Thu, 03/28/2013

Feed-in-Tariff Program helping Ontario on the road to cleaner energy

The application window for the Small FIT Program closed on January 18 this year. The OPA is reviewing each application for completeness, and then checking to ensure they meet the eligibility requirements. Applications that pass both of these stages are ranked according to priority points and time stamp, and then tested for transmission and distribution capacity.

There have been nearly 4,000 Small FIT applications submitted since the program’s relaunch, representing more than 825,000 kilowatts (kW) or 825 megawatts (MW). A summary of the Small FIT applications that have been submitted is available here. The OPA expects to start awarding contracts in Q2 of 2013.

The OPA continues to process microFIT applications until the 50 MW procurement target is achieved. As of March 4, 2013, just under 8 MW of that target still remains to be allocated. The 2012 price schedule remains in effect.

A date for the Large FIT application window is pending and will be communicated once details are finalized.

For more information about the FIT and microFIT programs, visit:  

Hydroelectric Projects Directive to OPA from Minister of Energy

On January 21, Ontario’s Minister of Energy directed the OPA to procure up to 10 MW of new build distribution-connected hydroelectric projects greater than 500 kW and less than 5 MW, under a new municipal program stream for eligible municipal waterpower projects.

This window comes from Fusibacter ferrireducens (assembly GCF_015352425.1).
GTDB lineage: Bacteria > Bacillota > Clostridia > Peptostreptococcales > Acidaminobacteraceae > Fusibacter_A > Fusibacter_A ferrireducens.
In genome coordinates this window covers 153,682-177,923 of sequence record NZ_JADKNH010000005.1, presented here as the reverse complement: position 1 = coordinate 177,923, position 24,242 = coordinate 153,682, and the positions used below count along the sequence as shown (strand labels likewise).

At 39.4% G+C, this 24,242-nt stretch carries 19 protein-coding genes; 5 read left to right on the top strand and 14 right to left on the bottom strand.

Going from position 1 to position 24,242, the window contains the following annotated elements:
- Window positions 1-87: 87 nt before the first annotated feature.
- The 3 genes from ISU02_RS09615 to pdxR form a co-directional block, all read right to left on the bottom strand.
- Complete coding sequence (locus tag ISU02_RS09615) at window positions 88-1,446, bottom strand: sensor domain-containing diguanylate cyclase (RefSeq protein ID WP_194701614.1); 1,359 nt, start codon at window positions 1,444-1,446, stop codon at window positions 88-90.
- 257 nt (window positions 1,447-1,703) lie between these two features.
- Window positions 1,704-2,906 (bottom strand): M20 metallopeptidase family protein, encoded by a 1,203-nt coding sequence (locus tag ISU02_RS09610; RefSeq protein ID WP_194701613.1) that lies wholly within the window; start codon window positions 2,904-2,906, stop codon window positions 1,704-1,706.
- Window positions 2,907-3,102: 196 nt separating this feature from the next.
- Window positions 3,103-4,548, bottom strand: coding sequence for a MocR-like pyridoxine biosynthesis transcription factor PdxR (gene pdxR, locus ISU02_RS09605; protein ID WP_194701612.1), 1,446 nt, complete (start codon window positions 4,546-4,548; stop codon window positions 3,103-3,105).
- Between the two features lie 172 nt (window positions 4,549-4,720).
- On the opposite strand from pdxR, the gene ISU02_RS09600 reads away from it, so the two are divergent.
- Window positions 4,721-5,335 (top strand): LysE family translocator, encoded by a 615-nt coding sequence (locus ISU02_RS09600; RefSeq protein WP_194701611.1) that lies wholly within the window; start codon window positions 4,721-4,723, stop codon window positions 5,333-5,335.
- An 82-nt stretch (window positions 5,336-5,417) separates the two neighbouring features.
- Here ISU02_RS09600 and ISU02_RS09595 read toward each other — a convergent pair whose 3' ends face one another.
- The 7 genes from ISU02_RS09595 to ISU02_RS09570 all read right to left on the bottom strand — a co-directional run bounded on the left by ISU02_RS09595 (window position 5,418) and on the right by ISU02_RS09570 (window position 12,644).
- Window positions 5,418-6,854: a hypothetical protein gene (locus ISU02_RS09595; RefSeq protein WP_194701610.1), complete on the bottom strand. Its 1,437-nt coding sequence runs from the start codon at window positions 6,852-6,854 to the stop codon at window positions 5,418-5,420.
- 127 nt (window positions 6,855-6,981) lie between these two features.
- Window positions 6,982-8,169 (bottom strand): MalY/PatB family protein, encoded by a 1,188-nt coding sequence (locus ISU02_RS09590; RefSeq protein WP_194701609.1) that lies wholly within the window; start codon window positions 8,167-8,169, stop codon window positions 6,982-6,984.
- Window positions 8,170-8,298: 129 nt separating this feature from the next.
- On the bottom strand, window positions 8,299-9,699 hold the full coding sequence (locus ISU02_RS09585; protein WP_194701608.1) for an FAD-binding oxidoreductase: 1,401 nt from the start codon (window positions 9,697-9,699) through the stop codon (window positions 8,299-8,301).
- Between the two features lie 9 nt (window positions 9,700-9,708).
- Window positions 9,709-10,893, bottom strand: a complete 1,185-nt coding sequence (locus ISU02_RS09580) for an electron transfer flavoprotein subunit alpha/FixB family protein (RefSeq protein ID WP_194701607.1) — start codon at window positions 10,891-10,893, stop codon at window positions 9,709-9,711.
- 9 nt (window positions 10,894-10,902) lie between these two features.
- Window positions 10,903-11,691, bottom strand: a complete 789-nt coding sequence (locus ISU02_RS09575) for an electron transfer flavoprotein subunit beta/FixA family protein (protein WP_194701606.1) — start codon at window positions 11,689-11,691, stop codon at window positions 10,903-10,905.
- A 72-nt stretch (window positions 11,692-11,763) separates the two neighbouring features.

Connection availability for this stream will be based on impact assessments carried out by the distributor, transmitter or Independent Electricity System Operator (IESO), as appropriate, before the contract is executed. To be eligible for this stream, a FIT application must have been submitted to the OPA before June 5, 2010, and the project size must be consistent with the size indicated in the project’s pre-existing application.

The OPA will plan for the opening of an application window for this new stream following the award of Small FIT contracts.

The Minister’s directive also indicated that the capacity target of 50 MW for hydroelectric projects set out in the April 5, 2012 direction from the government is no longer set aside within the FIT Program. The Ontario government remains committed to allocating the remaining 40 MW of the target. A future direction will include the criteria for further hydroelectric procurement initiatives.

The OPA is also directed not to commence new negotiations relating to refurbishment, upgrade or expansion of existing facilities currently holding Hydroelectric Contract Initiative (HCI) contracts.

Click here to read the Directive.

“saveONenergy home” interactive tool can help Ontarians better manage their electricity costs

A new interactive tool on the saveONenergy website is helping Ontarians find more ways to save energy in their homes.

The tool takes users on a tour through the “saveONenergy home”, highlighting energy saving opportunities to help better manage electricity. 

Users can select the energy saving measures they are already taking in their home and at the end of the tour, receive a summary of their results, tips on further energy savings opportunities and links to savings coupons and programs to help achieve these potential savings.

Click here to view the tool. 

Latest Progress Report on Electricity Supply released

The Progress Report on Electricity Supply is prepared on a quarterly basis to provide updates on the electricity supply contracts currently being managed by the OPA.

As of the end of the third quarter of 2012, the OPA administered contracts for 21,491 MW of electricity supply generation. This capacity represents over $36 billion of new capital investment in power generation in Ontario’s electricity system since 2005.